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CPP Notes

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Western University
Actuarial Science
Actuarial Science 1021A/B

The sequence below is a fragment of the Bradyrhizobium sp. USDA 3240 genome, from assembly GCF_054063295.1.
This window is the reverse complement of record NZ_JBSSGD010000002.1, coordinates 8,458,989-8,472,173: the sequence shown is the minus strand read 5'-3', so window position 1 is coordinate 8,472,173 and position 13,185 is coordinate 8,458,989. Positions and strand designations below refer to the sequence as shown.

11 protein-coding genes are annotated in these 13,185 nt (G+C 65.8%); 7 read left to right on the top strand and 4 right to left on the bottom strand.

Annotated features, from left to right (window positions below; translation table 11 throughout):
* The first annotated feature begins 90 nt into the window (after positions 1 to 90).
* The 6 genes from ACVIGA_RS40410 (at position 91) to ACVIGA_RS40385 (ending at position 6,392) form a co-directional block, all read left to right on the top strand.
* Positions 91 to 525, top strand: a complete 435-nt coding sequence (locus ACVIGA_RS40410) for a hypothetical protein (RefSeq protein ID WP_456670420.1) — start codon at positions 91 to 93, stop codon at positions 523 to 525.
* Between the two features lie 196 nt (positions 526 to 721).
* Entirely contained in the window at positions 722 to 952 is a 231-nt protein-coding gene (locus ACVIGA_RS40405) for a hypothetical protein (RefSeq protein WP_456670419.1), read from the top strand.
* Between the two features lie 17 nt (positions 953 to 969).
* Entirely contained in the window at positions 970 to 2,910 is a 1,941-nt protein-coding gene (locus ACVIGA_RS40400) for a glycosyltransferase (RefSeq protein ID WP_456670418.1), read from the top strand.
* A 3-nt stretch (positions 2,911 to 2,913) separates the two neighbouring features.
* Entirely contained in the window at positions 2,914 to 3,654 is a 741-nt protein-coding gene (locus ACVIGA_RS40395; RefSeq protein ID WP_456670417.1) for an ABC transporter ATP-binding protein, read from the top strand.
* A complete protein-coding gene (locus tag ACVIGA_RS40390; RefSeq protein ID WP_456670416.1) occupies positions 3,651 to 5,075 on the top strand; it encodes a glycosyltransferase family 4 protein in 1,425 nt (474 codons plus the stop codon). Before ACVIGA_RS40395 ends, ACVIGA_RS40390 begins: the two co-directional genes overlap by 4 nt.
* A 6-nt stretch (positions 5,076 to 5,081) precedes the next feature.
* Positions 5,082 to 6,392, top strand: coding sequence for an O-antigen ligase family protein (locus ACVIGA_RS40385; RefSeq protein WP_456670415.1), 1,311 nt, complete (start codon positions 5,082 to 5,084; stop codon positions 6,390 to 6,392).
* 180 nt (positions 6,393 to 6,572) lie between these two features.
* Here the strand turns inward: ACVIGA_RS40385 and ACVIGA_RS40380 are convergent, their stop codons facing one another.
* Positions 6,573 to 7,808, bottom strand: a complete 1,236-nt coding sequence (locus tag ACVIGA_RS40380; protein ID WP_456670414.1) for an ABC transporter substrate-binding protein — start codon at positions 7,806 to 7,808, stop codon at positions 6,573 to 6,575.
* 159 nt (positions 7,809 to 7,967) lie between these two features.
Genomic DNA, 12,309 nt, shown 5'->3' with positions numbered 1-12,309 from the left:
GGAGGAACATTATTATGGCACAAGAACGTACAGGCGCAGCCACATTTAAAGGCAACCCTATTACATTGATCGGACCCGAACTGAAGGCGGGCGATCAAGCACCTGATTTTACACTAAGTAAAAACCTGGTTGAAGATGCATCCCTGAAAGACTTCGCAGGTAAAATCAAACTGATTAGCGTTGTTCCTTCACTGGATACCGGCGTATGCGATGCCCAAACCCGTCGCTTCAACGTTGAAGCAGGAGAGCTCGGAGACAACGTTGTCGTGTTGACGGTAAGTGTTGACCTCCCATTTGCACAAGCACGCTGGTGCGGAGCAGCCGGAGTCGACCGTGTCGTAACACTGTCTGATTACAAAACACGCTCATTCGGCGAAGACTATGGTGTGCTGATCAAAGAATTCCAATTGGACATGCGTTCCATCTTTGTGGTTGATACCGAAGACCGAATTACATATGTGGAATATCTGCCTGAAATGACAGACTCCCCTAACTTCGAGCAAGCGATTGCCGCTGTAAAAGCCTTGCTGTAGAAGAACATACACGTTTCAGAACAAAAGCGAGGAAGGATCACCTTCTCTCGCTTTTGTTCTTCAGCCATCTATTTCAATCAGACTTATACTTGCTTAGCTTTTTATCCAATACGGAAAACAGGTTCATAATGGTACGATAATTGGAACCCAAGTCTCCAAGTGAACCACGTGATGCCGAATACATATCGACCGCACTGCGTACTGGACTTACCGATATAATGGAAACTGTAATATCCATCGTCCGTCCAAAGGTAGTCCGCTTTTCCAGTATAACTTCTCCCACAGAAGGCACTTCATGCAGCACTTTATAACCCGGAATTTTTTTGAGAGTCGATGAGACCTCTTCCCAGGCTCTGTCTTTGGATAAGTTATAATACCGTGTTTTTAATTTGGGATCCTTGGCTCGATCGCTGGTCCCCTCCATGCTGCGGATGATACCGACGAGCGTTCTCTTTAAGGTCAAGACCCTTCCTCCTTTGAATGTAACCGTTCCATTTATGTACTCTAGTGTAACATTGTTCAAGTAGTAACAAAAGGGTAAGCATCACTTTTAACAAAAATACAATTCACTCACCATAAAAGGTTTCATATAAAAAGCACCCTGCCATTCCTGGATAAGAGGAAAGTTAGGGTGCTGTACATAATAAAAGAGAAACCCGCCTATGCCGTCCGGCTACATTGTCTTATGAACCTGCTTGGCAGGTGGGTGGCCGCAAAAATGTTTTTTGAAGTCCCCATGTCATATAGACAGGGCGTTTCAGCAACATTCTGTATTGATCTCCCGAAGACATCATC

(III) Government Plans Canada Pension Plan (CPP) Introduction The CPP came into effect Jan. 1/66 • Quebec opted out of the Federal plan and created the QPP – similar to CPP • CPP is compulsory • covers practically all employed people (including the self-employed) • CPP benefits are supported by contributions from ers and ees; there is NO gov’t subsidy • benefits are earnings related and indexed annually The level of benefits was set to provide, along with OAS, a replacement ratio of approximately 40% of income up to the national average wage •15% from OAS •25% from CPP Contributions Contributions are paid on earnings between the: YBE – year’s basic exemption YMPE – year’s maximum pensionable earnings From 1966 to 1986, the contribution rate was: • 1.8% for ees • 1.8% for ers • 3.6% for self-employed In the 1985 Actuarial Report on the CPP, it was determined that the 3.6% rate was inadequate to meet the long-term benefit obligations of the CPP • the contribution rate was progressively increased starting in 1987: Year Rate Year Rate 1987 3.8% 1992 4.8% 1988 4.0% 1993 5.0% 1989 4.2% 1994 5.2% 1990 4.4% 1995 5.4% 1991 4.6% 1996 5.6% 1997 5.8% In the 1997 Actuarial Report, it was reported that if the contribution rate continued to rise by only 0.2% per year, CPP would run out of money by 2015 Suggested Solutions 1. Continue to raise the rate by 0.2% per year until reaching 14.2% OR 2. Start raising contribution rates by more than 0.2% per year until reaching 9.9% in 2003 (this was the solution that was adopted!) CPP/QPP Contributions are required from workers who are age 18 to the earliest of: •death •start of CPP retirement pension •attainment of age 70 Employee contributions are based on all earned income in excess of YBE until the max. for the year has been paid • deducted from pay • if ee works for more than one er in any year, deductions are made by each er To calculate an ee’s CPP contribution in any year: Total CCP contribution = (0.099/2) x min[ (YMPE −YBE), (actual income − YBE)] Examples (a) Your income for 2013 is $42,500 (b) Your income for 2013 is $55,600 Qualifying/Eligibility Conditions (a) Retirement Pension •normal retirement age is 65 •must apply to receive pension •can retire and start receiving pension anywhere from age 60 to 70 •Used to be an earnings test must be satisfied to retire before age 65 (but not after) → you can continue to work and receive CPP benefits prior to age 65, but your income < yearly max. CPP benefit BUT NOT ANY MORE (as of 2012) Note: Late and Early Retirement 1. If retire after age 65, pension is increased by 0.70% per month (2013 and beyond) Example If you started receiving CPP benefits in 2013 at age 67 years, 7 months old, what is your maximum monthly CPP benefit? 2. If retire before age 65, your CPP pension is reduced by the following percentages per month of early retirement: 0.54% 2013 0.56% 2014 0.58% 2015 0.60% 2016 Example If you started receiving CPP benefits in 2013 at age 60 years, 10 months old, what is your maximum monthly CPP benefit? (b) Disability Benefits Disability is defined to be “unable to engage in any substantial gainful employment” • rules were tightened up in 1998 Former Eligibility Rules (pre 1998) • must have made contributions to CPP in 2 of last 3 years OR 5 of last 10 years in order to receive some disability benefit New Eligibility Rules (1998 and beyond) • must have made contributions to CPP in 4 of the last 6 years to receive some sort of disability benefit Disability pension is payable as long as ee is disabled OR until age 65 • 1 payment begins in 4 month following month of disability (c) Survivor Benefits Benefits consist of a pension payable to an eligible spouse and to dependent children Eligibility Rules Benefits payable if contributions were made to CPP for not less than 1/3 of the total number of calendar years within the contributory period OR for at least 10 yrs • a small lump sum death benefit is also payable (max. = $2500) Benefit Payments (a) Retirement Pension The CPP benefit is calculated based on all of the contributor’s past earnings (up to the YMPE) from age 18 to the date of retirement To compensate for periods of unemployment, low earnings, and sickness/disability, certain periods of a person’s working lifetime can be “dropped” or “ignored” in computing average earnings These include: • 16% of lowest earning years • low earnings months after age 65 • any month where you were eligible for a CPP disability pension • periods when you stopped working to look after children under age 7 Benefit Calculation 1. Every year of your earnings from age 18 to the age of retirement are used 2. The allowable “dropped” earning years are subtrac
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